Hering was the chief engineer of the drainage and water supply commission
during this period.
--- Local entrepreneur, Minna Everleigh, 23, and her sister Ada,
21, bought and refurbished a bordello at 2131 S. Dearborn St., in
the Levee, the city's notorious red-light district. The Everleigh
Club was a high-class, high-priced bordello where visitors were
required to have letters of introduction to be admitted. The Everleigh
Club was closed by reform-minded Mayor Carter Harrison Jr. in 1911.
--- The Disney family house is at 2156 N. Tripp Ave., is a frame
cottage that was erected between 1892 and 1893 and where Walt Disney
was born in December, 1901. The modest cottage was built by his
father, a carpenter who had worked at the World's Columbian Exposition
of 1893. Disney lived here with his family until he was 4, when
his parents sold the house and moved to a farm in Missouri. The
Disneys returned to Chicago in 1917 and settled on the Near West
Side. Disney spent his senior year at McKinley High School and took
night classes at the Academy of Fine Arts.
--- The Iroquois Theater caught fire during a performance by Eddie
Foy. 600 lives were lost.
--- The first Rotary Club in America was founded in Chicago.
--- Chicago's cable car system ended this year.
--- The Chicago Police Department bought its first motor vehicle.
--- Riverview (1904 to 1967), at Belmont and Western in North Center,
was home to the world's first suspended roller coaster.
--- Chicago became the first city in the United States to pass
an ordinance requiring compulsory milk pasteurization.
--- Around the turn of the century, architect Frank Lloyd Wright
designed and built a studio for himself and home for his wife and
five children at 951 Chicago Ave., Oak Park. In 1909, Wright scandalized
Oak Park society by embarking on what he described as a "spiritual
hegira" to Europe with the wife of one of his clients Edwin
H. Cheney. Her name was Mamah Borthwick Cheney. Wright returned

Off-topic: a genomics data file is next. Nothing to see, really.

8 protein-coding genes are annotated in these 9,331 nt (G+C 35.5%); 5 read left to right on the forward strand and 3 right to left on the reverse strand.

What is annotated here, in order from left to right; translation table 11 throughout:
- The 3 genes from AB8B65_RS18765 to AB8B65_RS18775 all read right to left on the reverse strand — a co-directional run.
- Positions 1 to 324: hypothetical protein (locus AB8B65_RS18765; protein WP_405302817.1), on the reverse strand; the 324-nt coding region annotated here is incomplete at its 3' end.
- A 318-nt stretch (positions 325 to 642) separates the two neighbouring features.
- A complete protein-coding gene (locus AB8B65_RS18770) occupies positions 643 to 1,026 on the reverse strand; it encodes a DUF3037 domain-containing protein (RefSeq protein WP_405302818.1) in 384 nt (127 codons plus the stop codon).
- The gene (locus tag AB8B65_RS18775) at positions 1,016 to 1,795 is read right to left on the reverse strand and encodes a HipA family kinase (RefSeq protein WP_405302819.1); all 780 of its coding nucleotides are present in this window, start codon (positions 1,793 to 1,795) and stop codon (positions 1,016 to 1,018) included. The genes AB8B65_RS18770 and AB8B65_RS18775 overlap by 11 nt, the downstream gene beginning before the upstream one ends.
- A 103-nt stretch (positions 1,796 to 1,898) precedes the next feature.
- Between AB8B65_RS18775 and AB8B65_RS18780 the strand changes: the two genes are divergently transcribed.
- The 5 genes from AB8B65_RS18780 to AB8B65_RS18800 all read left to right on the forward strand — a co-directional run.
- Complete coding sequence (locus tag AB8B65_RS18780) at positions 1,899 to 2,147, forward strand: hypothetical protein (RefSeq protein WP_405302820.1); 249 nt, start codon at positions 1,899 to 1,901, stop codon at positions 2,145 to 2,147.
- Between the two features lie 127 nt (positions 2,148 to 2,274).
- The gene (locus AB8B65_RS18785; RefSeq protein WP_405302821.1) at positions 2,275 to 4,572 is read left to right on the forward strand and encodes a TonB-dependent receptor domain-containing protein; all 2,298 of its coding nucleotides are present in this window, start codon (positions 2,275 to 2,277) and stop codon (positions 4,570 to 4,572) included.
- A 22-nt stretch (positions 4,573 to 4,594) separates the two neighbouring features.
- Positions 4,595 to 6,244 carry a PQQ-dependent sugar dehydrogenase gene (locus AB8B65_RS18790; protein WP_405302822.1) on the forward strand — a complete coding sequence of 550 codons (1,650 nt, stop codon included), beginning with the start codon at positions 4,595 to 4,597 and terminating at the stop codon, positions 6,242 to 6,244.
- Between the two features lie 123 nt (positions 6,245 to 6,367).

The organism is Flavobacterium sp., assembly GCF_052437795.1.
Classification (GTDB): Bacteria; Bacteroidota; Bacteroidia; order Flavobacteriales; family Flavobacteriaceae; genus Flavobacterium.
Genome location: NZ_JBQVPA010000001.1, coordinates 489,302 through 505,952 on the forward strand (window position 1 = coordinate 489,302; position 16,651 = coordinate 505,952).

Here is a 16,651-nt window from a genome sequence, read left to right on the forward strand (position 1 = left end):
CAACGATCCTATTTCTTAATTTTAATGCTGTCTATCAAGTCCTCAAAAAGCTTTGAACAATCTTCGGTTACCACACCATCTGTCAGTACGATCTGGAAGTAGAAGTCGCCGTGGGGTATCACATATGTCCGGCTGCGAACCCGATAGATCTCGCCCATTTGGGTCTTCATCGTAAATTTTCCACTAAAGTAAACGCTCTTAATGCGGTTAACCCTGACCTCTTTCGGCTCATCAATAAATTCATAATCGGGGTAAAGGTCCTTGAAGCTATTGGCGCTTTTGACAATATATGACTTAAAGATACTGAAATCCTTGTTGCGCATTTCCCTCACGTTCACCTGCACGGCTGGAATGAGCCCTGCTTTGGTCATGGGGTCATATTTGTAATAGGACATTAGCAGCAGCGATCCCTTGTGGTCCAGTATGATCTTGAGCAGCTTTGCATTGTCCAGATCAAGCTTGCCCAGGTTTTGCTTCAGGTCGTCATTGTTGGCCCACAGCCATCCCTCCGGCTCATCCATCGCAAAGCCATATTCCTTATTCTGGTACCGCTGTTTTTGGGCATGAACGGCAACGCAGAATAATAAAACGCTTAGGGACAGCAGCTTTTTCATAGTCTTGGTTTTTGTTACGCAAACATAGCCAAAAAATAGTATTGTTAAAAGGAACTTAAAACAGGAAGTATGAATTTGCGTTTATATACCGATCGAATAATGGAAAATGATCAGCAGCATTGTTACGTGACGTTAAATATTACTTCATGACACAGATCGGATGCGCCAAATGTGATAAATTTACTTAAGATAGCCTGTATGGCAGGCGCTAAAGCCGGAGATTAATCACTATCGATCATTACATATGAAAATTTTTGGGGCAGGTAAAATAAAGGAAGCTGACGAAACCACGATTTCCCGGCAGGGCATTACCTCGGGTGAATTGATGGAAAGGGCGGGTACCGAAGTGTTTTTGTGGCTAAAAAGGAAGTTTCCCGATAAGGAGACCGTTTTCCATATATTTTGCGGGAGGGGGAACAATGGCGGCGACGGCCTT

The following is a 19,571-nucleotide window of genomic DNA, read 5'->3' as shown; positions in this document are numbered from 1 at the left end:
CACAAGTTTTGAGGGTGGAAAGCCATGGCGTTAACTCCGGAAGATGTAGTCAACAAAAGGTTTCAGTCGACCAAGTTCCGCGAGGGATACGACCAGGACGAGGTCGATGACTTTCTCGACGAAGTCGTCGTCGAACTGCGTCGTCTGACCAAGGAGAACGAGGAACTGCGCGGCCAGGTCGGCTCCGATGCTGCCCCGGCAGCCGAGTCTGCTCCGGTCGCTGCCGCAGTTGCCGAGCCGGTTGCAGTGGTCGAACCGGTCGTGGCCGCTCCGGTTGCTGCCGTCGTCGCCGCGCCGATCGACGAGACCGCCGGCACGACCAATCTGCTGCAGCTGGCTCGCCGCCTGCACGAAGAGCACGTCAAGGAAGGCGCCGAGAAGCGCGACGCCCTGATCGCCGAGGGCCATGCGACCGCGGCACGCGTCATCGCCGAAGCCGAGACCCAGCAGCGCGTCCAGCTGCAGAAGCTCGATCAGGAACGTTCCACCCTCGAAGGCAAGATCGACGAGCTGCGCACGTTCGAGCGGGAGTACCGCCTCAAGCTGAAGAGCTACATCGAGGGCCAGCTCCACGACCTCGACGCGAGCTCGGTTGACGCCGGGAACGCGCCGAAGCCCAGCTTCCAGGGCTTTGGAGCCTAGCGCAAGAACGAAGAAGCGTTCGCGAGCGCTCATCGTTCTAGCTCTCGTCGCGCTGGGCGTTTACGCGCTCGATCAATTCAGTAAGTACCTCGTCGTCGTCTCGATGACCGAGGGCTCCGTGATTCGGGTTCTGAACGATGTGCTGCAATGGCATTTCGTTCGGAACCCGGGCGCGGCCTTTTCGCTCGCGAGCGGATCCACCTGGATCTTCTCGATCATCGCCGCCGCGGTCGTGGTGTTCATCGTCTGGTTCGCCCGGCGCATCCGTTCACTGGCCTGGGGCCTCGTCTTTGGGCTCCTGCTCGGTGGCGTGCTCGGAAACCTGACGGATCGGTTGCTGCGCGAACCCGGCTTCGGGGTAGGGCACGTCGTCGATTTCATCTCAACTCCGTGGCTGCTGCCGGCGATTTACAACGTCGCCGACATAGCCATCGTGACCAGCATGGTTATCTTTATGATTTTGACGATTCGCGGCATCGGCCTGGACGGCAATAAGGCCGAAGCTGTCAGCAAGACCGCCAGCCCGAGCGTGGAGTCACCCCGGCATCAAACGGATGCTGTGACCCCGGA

to Oak Park in 1911 and converted his old studio to an apartment
so his wife could rent it out for extra income. When that project
was finished, he left Oak Park for good. In the 1970s, the Frank
Lloyd Wright Home and Studio Foundation acquired, renovated and
opened the Wright residence to the public.
--- The Eastland Disaster happened when 2,572 Western Electric
employees, their friends and families were going to an annual company
picnic in Michigan City, Indiana on the excursion steamer Eastland.
The ship tilted to one side, and slowly rolled over at 7:28 a.m.
Saturday, July 24, 1915. She was still moored to her dock between
LaSalle and Clark Streets on the south bank of the Chicago River.
Of the persons on board, 844 perished - making this Chicago's worst
--- Resting on a foundation of over 20,000 wood pilings, Navy Pier
opened in the summer of 1916 at a cost of $4.5 million.
--- Real estate broker Archibald Teller opened the first Fannie
May candy store.
--- The Michigan Avenue Bridge was opened.
--- Ernest Hemingway was a Chicago resident at 100 E. Chicago Avenue.
--- Louis Armstrong, as a member of "King Oliver's Creole
Jazz Band", became a mainstay in Chicago and helped to usher
in the Jazz Age.
--- The National Football League franchise transferred from Decatur,
Illinois, to Chicago. The team took the name, Chicago Bears or,
as we say in the Windy City, "Da Bears."
--- Chicago students Nathan Leopold and Richard Loeb, both 19,
confessed May 31 that they murdered their cousin Bobby Franks, 14,
"in the interests of science." Lawyer Clarence Darrow
saved them from the gallows; they were sentenced to life imprisonment.
(Loeb was later killed in a prison fight. He was stabbed in the
shower by an inmate he had made sexual advances to.)
--- The Wrigley Building was completed with a 32-story tower on
Michigan Avenue. With 442,000 square feet, it was the first large
building north of the Chicago River. In 1925 a 36-story Gothic skyscraper